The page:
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Everything posted by gfron1

  1. Here's an update from chile country. In SW New Mexico we've been getting record amounts of rain for the past month. One lifelong resident told me yesterday that no one in her family ever remembers getting this much rain. So, yesterday the levees surrounding Hatch broke and the town and many of the fields flooded. What was looking to be a great chile season a few weeks ago, is now looking to be a disaster. We've started seeing some fresh chiles coming out of the fields, but very few. It is still a bit early since the main harvest being in a few more weeks, but now with the fields flooded and saturated, the locals are thinking there won't be many chiles produced.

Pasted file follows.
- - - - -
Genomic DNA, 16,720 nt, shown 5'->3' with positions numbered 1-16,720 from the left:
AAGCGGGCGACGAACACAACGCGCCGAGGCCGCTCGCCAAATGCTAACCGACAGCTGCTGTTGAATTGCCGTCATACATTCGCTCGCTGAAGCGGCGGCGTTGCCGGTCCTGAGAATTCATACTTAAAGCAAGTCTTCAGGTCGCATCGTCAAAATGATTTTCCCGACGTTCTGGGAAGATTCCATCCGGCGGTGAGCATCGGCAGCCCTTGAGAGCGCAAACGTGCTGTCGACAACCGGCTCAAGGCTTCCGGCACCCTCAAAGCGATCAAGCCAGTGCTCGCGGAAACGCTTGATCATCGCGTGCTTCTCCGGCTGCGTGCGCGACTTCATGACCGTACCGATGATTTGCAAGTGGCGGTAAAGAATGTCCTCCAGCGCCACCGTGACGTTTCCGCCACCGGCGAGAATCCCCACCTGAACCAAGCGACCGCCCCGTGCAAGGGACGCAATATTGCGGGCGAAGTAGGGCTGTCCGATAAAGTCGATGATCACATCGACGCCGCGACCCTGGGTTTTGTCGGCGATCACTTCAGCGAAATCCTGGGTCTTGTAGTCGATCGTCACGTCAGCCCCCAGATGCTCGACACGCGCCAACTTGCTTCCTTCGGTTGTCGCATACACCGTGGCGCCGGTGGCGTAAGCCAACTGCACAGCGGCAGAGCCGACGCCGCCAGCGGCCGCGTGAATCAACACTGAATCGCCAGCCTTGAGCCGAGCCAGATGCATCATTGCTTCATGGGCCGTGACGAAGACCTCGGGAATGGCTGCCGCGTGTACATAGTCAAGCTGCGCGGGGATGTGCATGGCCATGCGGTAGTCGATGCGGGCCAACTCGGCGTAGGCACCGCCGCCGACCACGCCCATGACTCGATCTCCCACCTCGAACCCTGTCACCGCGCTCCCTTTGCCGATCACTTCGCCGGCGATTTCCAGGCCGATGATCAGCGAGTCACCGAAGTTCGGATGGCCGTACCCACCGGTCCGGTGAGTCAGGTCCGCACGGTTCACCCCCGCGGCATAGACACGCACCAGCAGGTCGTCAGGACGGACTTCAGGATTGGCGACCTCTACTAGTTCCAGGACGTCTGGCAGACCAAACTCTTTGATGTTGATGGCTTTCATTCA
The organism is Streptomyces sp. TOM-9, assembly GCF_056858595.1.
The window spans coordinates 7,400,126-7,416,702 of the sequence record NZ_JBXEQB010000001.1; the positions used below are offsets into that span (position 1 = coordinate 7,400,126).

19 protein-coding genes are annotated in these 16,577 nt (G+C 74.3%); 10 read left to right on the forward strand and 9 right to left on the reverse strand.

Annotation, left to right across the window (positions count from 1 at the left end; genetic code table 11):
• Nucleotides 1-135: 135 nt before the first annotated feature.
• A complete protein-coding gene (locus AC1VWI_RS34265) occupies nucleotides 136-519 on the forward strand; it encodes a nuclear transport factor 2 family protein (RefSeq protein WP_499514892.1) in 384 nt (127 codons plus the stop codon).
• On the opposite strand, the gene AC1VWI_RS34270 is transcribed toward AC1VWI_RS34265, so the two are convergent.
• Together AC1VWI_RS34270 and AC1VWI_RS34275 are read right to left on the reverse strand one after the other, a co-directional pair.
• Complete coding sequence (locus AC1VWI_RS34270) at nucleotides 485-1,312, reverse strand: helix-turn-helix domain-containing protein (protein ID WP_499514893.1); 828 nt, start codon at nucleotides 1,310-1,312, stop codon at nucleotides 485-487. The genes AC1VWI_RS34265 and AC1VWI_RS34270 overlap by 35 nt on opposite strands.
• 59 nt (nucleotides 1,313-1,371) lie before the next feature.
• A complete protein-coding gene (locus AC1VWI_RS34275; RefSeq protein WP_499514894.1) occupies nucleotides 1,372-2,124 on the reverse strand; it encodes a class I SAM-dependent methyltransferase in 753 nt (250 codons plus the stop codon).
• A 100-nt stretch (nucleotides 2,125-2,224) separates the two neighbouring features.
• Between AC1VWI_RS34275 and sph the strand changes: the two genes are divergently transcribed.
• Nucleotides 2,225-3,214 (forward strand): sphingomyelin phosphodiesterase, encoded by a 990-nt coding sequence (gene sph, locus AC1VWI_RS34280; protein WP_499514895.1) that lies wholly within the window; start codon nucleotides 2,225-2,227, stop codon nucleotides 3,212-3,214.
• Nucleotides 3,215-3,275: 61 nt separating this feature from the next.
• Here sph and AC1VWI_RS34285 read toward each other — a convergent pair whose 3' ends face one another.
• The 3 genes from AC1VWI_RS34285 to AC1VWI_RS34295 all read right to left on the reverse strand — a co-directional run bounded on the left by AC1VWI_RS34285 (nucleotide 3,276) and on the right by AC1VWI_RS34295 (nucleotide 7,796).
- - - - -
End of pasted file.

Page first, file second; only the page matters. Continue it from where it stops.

2. Absolutely beautiful. Most of us who've posted in this thread stopped short of the white chocolate spray at the end. Thanks for doing it right!
  3. I have one of those plastic bowl scrapers (flat on one side, curved on the other)...works great for cleaning out bowls after making bread...or marshmallows.